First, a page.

[UPDATE Friday 26th February: Forest Service reopened gates at Humber Park, South Ridge Road (5S11), and May Valley Road (5S21) today.]
[For information specific to the Pacific Crest Trail, please see the dedicated PCT report, best used in conjunction with this most recent general update.]
We have continued to hike daily on the mountain this year, with many recent hikes focused on subsections of the PCT, including the Spitler area on 21st. I had an easy ascent of San Jacinto Peak on 22nd, on firm icy snow up the east side trails via Devil’s Slide (no spikes required on the ascent, but used on much of the descent). Barring a significant change to the forecast, the very minor storm that passed through on Friday 12th February will be our only precipitation of what is normally one of the wettest months of the year.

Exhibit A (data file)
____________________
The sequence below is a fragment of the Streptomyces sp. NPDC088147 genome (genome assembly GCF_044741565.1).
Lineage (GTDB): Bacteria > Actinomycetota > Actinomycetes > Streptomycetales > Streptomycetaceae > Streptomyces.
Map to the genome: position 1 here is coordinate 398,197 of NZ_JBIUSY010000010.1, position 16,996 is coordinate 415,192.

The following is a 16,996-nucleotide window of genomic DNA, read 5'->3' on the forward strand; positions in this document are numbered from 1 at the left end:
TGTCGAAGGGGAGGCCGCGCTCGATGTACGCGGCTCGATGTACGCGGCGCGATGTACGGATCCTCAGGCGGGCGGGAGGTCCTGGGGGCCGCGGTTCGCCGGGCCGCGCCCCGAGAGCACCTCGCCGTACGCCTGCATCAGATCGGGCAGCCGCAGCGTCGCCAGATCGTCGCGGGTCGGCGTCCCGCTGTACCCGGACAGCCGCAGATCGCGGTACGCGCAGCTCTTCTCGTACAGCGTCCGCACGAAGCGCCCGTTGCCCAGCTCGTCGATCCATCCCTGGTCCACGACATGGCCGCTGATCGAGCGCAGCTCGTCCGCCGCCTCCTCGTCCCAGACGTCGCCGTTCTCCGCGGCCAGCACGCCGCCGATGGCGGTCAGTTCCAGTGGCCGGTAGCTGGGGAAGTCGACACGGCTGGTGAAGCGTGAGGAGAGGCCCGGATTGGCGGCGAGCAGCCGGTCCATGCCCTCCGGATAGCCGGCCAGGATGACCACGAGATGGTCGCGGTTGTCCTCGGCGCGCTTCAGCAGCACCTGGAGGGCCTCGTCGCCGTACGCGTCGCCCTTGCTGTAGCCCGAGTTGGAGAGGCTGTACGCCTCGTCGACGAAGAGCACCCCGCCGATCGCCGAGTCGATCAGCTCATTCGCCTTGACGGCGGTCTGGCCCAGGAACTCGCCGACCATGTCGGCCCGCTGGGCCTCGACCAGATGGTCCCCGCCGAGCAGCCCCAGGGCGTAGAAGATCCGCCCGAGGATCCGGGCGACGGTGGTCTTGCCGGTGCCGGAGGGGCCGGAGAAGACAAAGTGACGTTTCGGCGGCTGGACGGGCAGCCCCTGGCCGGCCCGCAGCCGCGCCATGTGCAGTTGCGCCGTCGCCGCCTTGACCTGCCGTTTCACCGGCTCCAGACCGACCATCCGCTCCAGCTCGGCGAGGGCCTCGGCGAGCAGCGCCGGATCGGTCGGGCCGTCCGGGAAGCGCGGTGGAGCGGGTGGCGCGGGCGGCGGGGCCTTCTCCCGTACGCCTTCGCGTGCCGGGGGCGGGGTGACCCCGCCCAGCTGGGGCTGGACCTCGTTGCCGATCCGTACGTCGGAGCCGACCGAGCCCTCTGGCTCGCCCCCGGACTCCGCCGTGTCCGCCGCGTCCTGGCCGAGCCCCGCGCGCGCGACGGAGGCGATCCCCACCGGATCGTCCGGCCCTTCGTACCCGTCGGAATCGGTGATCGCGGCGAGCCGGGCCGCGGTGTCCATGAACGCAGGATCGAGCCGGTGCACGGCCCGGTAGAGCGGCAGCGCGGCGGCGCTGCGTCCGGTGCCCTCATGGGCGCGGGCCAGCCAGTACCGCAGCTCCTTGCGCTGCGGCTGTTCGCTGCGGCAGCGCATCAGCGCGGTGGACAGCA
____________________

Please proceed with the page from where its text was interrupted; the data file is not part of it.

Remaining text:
Melting has been steady at all elevations with several recent days of temperatures well above average. Sun-exposed slopes in particular are starting to clear, with conditions more reminiscent of a “normal” April or May. At San Jacinto Peak on 22nd, I measured an average of about 19 inches, a loss of nearly one foot in a week. Spikes are recommended on all well-traveled trails above about 7500ft (lower in places discussed below), especially in the morning and for descending, as established trails are now compacted by hiker traffic and freeze-thaw cycles. Snowshoes are recommended only for some off-trail travel above about 9000ft, mainly afternoons when snow is softer.
Hikers should be prepared for temperatures at or below freezing in the high country, and potentially well below freezing when considering wind chill effects (see below for temperatures recorded recently at San Jacinto Peak).